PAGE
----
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Diabetes Educ. 2006 Jan-Feb;32(1):78-88.

Low-glycemic index carbohydrates: an effective behavioral change for glycemic control and weight management in patients with type 1 and 2 diabetes.

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1
Nutrition Works, 51 Dean Road, Mendham, NJ 07945, USA. jburani@gmail.com

Abstract

PURPOSE:

This retrospective study evaluated the incorporation of low-glycemic index (GI) carbohydrates into daily meal planning as an effective behavioral lifestyle change to improve glycemic control and weight management in patients with type 1 and 2 diabetes.

METHODS:

Twenty-one subjects participated in this study. All office visits and interview sessions took place in a 2-physician private medical practice setting in Wayne, New Jersey. Patients' pre- and postcounseling HbA1c and body mass index (BMI) values and their antidiabetic medication dosages were recorded. Audiotaped interviews were conducted using the 10-question Glycemic Index Foods Quiz (GIFQ) and the 29-question Interview Questionnaire (IQ). The GI values of pre- and postcounseling meals were calculated. Assessment was based on triangulating the subjects' adherence to the low-GI carbohydrate behavioral change and the primary outcome measures: HbA1c and BMI.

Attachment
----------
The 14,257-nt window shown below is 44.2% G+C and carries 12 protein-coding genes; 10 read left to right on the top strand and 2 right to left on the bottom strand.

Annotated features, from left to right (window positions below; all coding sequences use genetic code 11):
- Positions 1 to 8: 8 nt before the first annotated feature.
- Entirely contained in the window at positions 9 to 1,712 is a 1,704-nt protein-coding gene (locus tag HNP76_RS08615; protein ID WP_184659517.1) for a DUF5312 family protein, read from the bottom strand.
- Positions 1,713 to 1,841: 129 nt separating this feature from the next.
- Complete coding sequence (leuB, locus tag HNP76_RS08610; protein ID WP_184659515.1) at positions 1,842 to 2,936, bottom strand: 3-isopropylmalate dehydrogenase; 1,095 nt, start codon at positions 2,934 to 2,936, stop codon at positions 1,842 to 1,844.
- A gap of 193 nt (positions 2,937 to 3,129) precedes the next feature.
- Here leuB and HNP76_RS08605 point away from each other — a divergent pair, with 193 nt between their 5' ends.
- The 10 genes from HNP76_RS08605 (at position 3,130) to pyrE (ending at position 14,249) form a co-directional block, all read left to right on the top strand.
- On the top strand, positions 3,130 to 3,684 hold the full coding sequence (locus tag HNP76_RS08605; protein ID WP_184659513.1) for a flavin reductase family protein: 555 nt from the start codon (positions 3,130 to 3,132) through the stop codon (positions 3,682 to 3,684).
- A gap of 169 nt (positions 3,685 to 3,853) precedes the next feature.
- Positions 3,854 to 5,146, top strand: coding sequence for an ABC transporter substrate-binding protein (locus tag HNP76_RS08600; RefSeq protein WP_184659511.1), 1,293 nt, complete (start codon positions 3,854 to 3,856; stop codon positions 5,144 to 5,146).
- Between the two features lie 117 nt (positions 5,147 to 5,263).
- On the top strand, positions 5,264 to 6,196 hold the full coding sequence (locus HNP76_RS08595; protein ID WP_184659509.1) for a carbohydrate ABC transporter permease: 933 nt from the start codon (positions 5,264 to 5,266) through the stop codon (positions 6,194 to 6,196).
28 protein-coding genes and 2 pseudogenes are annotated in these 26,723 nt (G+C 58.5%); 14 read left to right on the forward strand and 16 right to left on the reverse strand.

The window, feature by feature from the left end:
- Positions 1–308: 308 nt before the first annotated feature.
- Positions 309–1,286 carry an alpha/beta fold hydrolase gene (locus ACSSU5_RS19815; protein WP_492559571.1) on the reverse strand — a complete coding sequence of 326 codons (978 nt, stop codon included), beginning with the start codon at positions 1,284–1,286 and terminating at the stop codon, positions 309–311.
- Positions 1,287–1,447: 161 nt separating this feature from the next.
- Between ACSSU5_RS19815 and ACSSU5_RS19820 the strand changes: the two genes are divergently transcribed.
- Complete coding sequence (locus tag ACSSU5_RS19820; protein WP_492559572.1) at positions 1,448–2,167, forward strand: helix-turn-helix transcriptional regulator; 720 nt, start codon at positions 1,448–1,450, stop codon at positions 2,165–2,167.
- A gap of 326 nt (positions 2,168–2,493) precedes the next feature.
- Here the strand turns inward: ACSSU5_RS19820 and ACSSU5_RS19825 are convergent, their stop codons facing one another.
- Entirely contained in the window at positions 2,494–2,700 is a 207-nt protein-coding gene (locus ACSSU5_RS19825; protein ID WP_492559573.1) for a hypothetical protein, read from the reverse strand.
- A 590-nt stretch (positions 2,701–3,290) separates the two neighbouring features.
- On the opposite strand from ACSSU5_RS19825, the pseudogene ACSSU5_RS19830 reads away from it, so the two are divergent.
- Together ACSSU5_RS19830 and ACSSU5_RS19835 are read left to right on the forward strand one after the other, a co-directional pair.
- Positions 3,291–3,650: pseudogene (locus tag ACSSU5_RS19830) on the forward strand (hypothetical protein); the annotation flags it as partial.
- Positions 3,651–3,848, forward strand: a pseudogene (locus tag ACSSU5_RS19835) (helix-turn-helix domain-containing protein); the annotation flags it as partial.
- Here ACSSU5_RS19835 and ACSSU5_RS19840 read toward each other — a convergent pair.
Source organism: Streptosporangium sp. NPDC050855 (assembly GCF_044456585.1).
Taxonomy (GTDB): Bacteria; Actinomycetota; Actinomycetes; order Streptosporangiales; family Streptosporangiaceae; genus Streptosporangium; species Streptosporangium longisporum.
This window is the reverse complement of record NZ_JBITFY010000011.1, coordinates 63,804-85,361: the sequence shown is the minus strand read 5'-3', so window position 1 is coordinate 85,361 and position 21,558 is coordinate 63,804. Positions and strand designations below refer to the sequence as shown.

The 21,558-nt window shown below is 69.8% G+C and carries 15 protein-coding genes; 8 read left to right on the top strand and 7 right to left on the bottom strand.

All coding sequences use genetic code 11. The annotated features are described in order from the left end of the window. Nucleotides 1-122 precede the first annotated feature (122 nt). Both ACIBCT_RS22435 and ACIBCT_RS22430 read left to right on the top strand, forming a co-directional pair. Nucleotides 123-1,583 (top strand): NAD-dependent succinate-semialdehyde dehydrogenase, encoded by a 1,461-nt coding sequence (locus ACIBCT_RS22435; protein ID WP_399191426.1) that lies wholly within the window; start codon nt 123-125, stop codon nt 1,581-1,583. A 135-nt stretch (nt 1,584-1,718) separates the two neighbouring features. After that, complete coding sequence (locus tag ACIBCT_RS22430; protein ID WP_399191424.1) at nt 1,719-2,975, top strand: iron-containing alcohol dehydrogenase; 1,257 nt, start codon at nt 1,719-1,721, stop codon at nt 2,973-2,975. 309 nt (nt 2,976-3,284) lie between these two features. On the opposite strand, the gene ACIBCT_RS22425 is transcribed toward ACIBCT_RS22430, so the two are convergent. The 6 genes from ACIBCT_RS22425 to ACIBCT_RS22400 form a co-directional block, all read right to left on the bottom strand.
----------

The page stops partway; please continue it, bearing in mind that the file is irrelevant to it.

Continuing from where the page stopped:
RESULTS:

Low-GI medical nutrition therapy (LGI-MNT) counseling reduced HbA1c by 19% (mean drop of 1.5 U) and decreased BMI by 8% (mean loss of 17 pounds). This was accomplished by the participants independently lowering the GI values of their meals by 25% (mean reduction of 15 points). Results were achieved over a time frame of 3 to 36 months from the initial LGI-MNT counseling session.

CONCLUSIONS:

Daily incorporation of low-GI carbohydrates in meal planning can be an effective diabetes self-management strategy for glycemic control and weight management. The documented responses to the subjects' conceptual and practical knowledge of the GI confirm their acceptance of this approach as a permanent behavioral lifestyle change and not a "diet." The positive results of this study attest to what worked for these subjects, inviting diabetes educators to consider offering low-GI dietary advice to their diabetes patients.

PMID:
16439496
DOI:
10.1177/0145721705284743
[Indexed for MEDLINE]
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